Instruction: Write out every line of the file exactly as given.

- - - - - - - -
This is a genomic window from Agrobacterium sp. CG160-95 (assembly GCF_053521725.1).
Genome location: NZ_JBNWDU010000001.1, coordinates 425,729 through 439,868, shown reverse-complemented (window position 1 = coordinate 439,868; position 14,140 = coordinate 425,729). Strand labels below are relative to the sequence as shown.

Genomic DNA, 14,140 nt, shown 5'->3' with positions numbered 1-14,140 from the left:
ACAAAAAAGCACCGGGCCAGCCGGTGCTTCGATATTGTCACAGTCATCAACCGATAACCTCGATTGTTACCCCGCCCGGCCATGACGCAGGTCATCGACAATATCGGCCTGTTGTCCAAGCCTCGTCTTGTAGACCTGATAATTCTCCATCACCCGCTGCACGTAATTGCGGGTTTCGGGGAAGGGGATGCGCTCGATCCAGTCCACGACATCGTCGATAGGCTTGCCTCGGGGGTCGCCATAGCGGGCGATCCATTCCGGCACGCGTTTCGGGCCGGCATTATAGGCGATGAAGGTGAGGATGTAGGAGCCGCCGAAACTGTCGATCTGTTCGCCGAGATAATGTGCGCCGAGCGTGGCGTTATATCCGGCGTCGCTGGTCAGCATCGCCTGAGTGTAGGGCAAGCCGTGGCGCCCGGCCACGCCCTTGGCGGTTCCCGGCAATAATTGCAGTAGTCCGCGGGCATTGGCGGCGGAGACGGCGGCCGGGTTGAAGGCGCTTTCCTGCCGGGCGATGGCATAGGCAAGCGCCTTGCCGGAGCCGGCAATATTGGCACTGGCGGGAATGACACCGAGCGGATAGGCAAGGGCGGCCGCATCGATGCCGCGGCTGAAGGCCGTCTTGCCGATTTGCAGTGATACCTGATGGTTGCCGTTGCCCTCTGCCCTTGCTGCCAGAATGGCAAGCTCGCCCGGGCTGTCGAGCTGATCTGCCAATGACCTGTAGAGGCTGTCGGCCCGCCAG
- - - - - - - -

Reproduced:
This is a genomic window from Agrobacterium sp. CG160-95 (assembly GCF_053521725.1).
Genome location: NZ_JBNWDU010000001.1, coordinates 425,729 through 439,868, shown reverse-complemented (window position 1 = coordinate 439,868; position 14,140 = coordinate 425,729). Strand labels below are relative to the sequence as shown.

Genomic DNA, 14,140 nt, shown 5'->3' with positions numbered 1-14,140 from the left:
ACAAAAAAGCACCGGGCCAGCCGGTGCTTCGATATTGTCACAGTCATCAACCGATAACCTCGATTGTTACCCCGCCCGGCCATGACGCAGGTCATCGACAATATCGGCCTGTTGTCCAAGCCTCGTCTTGTAGACCTGATAATTCTCCATCACCCGCTGCACGTAATTGCGGGTTTCGGGGAAGGGGATGCGCTCGATCCAGTCCACGACATCGTCGATAGGCTTGCCTCGGGGGTCGCCATAGCGGGCGATCCATTCCGGCACGCGTTTCGGGCCGGCATTATAGGCGATGAAGGTGAGGATGTAGGAGCCGCCGAAACTGTCGATCTGTTCGCCGAGATAATGTGCGCCGAGCGTGGCGTTATATCCGGCGTCGCTGGTCAGCATCGCCTGAGTGTAGGGCAAGCCGTGGCGCCCGGCCACGCCCTTGGCGGTTCCCGGCAATAATTGCAGTAGTCCGCGGGCATTGGCGGCGGAGACGGCGGCCGGGTTGAAGGCGCTTTCCTGCCGGGCGATGGCATAGGCAAGCGCCTTGCCGGAGCCGGCAATATTGGCACTGGCGGGAATGACACCGAGCGGATAGGCAAGGGCGGCCGCATCGATGCCGCGGCTGAAGGCCGTCTTGCCGATTTGCAGTGATACCTGATGGTTGCCGTTGCCCTCTGCCCTTGCTGCCAGAATGGCAAGCTCGCCCGGGCTGTCGAGCTGATCTGCCAATGACCTGTAGAGGCTGTCGGCCCGCCAG